Bernie Sanders defends humanist values while explaining why he doesn’t participate in organized religion.
Speaking with the Washington Post, Sanders said:
I am not actively involved with organized religion.
Sanders continued, noting that he believes in God, though not necessarily in a traditional manner:
I think everyone believes in God in their own ways. To me, it means that all of us are connected, all of life is connected, and that we are all tied together.
When Sanders says “all of us are connected, all of life is connected, and that we are all tied together,” that sounds like humanism.
Earlier this month, while campaigning in Iowa, the Democratic presidential hopeful told supporters it is “dangerous for governments to get deeply involved with religion.”
When asked for his thoughts on politicians who “base a lot of their legislation on their religious beliefs” at a recent campaign event in Iowa, Sanders answered:
Religious freedom in this country is part of our Constitution, and all of us agree with that. And you have many different religions, and people have the right, in this country, to practice the religion that they believe in.
But we also have a separation between religion and state. We know how dangerous it is, historically, for governments to get deeply involved with religion… Let’s not confuse and merge religion and state. That is not what our Founding Fathers wanted, and they were right.
At one point in the wide ranging discussion Kimmel asked Sanders if he believed in God, and if not, would that hurt his chances of being elected president:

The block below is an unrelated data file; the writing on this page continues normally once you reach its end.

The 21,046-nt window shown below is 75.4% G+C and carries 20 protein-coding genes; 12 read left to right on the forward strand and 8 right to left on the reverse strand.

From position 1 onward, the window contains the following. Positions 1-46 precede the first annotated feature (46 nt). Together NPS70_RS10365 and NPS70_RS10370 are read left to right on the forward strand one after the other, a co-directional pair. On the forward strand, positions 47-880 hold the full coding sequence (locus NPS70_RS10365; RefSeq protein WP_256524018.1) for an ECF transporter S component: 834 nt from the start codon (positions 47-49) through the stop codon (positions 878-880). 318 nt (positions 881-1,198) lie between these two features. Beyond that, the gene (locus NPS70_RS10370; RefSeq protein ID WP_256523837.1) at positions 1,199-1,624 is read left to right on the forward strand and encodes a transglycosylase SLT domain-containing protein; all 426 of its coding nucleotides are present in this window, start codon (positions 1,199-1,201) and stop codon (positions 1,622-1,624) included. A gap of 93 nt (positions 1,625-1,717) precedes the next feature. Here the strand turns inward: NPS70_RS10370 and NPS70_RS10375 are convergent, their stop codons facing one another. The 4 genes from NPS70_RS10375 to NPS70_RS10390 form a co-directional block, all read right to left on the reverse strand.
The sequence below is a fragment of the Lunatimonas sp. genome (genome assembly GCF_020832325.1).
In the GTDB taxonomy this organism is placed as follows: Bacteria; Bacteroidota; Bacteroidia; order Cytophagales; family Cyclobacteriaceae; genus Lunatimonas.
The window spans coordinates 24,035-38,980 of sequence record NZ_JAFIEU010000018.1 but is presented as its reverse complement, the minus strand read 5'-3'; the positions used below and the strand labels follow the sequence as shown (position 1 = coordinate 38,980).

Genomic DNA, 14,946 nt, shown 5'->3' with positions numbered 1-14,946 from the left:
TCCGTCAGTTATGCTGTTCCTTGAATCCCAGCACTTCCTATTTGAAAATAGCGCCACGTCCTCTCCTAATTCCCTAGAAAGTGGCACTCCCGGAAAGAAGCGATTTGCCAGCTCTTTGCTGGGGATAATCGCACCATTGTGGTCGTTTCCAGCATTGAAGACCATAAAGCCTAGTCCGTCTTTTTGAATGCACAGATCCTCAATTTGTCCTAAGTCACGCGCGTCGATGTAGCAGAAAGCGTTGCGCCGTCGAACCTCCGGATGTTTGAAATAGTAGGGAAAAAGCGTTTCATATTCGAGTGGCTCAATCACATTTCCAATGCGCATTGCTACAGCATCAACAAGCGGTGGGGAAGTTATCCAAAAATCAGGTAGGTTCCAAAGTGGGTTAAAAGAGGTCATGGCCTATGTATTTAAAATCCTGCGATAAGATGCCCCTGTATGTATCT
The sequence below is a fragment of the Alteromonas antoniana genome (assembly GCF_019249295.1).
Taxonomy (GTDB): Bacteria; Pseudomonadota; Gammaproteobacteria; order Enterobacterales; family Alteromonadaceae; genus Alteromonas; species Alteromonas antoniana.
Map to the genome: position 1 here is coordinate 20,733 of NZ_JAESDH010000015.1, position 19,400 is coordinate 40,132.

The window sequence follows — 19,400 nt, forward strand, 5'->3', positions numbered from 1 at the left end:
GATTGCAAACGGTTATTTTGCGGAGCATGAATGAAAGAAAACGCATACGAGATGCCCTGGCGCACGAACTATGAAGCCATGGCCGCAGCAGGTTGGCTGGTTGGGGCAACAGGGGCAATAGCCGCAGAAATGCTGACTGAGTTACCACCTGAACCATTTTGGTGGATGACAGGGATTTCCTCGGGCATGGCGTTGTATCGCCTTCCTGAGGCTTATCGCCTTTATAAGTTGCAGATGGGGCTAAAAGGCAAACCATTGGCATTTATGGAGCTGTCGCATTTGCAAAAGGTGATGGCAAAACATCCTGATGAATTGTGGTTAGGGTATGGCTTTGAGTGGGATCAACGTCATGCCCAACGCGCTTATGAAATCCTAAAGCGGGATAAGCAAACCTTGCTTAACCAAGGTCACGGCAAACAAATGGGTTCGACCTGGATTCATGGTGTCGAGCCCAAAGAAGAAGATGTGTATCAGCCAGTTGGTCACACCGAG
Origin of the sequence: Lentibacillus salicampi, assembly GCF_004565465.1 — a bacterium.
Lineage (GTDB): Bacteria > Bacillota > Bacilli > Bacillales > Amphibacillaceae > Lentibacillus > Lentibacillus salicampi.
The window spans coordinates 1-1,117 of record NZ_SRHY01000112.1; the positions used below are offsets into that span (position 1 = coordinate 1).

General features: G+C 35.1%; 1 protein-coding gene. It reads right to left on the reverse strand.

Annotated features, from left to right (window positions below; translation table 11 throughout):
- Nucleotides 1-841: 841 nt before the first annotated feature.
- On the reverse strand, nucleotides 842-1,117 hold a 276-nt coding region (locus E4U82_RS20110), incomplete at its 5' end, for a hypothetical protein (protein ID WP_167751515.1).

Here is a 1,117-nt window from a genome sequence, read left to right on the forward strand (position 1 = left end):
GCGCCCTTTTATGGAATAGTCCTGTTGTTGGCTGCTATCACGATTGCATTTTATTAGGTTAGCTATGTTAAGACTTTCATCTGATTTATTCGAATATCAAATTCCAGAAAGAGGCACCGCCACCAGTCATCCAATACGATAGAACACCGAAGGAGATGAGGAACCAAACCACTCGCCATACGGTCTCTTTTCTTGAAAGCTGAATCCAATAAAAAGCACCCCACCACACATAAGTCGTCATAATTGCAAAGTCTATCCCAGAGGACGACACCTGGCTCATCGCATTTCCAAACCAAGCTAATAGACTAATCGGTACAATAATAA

You say you’re culturally Jewish, but you don’t feel religious. Do you believe in God and do you think that’s important to the people of the United States?
In a politically savvy yet compassionate response, Sanders answered:
I am who I am, and what I believe in and what my spirituality is about is that we’re all in this together. I think it is not a good thing to believe as human beings we can turn our backs on the suffering of other people.
Indeed, Sanders has been a consistent champion of secular values, and often sounds like a humanist. Earlier this year, in an uplifting viral video supporting Sanders’ 2016 presidential campaign, the presidential hopeful declared:
The problems we face did not come down from the heavens. They are made, they are made by bad human decisions, and good human decisions can change them.
Bottom line: Sanders’ open and honest rejection of organized religion coupled with his promotion of humanist values is a welcome development in a political landscape that is often dominated by religious extremists.